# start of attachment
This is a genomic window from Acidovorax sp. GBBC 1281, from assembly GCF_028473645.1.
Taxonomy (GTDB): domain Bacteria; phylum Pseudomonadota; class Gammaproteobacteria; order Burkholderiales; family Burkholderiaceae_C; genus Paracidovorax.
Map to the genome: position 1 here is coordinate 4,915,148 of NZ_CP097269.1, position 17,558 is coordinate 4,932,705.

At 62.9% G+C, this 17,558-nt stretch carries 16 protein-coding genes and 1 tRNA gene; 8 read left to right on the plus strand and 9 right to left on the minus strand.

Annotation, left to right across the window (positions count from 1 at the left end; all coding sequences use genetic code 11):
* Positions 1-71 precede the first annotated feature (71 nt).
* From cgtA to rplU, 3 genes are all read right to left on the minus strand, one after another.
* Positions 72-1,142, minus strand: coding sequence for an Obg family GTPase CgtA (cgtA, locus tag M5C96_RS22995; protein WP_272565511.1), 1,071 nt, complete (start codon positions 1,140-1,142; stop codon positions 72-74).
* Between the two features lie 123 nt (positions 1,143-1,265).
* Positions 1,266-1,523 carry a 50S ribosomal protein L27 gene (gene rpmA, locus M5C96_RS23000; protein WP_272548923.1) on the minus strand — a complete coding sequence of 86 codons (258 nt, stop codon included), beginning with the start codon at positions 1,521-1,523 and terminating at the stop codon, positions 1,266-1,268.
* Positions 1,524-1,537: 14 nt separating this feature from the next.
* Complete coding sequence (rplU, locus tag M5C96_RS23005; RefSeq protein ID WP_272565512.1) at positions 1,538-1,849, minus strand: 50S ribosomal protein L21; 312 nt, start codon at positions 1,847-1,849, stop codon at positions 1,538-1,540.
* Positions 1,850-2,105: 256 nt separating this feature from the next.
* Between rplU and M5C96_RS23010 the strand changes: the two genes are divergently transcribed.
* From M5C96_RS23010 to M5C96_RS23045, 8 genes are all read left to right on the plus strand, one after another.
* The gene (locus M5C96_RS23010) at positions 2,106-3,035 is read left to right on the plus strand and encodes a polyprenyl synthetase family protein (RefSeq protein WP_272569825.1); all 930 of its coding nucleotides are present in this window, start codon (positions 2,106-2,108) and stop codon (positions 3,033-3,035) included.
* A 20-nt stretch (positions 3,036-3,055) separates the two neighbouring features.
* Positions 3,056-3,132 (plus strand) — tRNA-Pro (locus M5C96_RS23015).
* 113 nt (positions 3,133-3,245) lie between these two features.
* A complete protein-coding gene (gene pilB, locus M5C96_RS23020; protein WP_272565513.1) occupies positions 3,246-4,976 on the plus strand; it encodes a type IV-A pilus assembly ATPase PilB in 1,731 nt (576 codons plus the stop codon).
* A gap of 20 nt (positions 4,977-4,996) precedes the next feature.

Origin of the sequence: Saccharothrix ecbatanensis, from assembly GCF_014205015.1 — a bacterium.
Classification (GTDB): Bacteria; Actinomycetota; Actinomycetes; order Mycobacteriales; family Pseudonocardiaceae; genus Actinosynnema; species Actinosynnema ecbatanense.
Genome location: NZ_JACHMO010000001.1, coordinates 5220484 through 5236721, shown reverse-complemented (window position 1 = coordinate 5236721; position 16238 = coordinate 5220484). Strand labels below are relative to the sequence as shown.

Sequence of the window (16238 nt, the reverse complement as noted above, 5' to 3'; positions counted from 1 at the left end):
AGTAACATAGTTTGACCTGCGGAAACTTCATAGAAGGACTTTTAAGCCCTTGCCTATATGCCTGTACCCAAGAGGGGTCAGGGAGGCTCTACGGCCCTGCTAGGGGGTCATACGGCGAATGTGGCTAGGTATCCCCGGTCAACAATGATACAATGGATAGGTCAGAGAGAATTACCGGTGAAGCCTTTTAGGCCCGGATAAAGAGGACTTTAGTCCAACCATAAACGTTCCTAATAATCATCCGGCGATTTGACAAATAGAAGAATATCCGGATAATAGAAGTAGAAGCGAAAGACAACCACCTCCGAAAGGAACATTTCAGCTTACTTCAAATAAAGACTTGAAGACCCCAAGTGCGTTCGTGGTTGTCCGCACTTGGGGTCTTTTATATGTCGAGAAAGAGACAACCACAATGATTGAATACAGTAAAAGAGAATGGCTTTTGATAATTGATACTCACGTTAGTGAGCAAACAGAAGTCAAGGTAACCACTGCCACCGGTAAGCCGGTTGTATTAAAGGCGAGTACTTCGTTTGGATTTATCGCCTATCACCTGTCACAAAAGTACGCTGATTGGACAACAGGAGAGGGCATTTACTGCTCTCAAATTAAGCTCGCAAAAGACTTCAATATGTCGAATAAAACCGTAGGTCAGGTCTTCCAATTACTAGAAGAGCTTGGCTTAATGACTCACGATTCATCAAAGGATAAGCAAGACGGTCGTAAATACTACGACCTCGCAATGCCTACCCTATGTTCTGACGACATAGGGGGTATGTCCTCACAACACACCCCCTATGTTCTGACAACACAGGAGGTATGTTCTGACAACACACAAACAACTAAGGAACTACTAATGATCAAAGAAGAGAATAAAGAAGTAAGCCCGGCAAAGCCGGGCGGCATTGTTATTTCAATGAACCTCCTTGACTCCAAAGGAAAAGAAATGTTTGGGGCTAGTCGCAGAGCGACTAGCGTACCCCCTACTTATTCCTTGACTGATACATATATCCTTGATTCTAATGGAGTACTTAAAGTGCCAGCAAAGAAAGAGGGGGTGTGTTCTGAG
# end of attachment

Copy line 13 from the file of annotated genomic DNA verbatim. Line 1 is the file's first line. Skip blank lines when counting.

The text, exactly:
* Positions 1,850-2,105: 256 nt separating this feature from the next.